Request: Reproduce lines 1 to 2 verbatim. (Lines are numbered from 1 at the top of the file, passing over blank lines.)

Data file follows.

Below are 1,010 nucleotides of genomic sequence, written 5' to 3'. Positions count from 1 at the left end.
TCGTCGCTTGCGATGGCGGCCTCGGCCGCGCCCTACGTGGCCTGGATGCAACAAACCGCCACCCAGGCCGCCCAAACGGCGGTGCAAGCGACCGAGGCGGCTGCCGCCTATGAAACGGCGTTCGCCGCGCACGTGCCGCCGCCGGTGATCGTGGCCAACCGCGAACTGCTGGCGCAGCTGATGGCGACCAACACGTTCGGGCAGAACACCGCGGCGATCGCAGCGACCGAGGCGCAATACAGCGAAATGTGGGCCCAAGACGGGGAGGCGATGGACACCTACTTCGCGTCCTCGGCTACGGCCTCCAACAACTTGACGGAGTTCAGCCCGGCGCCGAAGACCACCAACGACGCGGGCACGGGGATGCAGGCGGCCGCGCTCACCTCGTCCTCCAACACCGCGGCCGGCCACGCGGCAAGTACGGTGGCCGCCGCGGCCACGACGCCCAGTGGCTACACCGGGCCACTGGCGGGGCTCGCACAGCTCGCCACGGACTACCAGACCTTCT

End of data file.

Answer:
Below are 1,010 nucleotides of genomic sequence, written 5' to 3'. Positions count from 1 at the left end.
TCGTCGCTTGCGATGGCGGCCTCGGCCGCGCCCTACGTGGCCTGGATGCAACAAACCGCCACCCAGGCCGCCCAAACGGCGGTGCAAGCGACCGAGGCGGCTGCCGCCTATGAAACGGCGTTCGCCGCGCACGTGCCGCCGCCGGTGATCGTGGCCAACCGCGAACTGCTGGCGCAGCTGATGGCGACCAACACGTTCGGGCAGAACACCGCGGCGATCGCAGCGACCGAGGCGCAATACAGCGAAATGTGGGCCCAAGACGGGGAGGCGATGGACACCTACTTCGCGTCCTCGGCTACGGCCTCCAACAACTTGACGGAGTTCAGCCCGGCGCCGAAGACCACCAACGACGCGGGCACGGGGATGCAGGCGGCCGCGCTCACCTCGTCCTCCAACACCGCGGCCGGCCACGCGGCAAGTACGGTGGCCGCCGCGGCCACGACGCCCAGTGGCTACACCGGGCCACTGGCGGGGCTCGCACAGCTCGCCACGGACTACCAGACCTTCT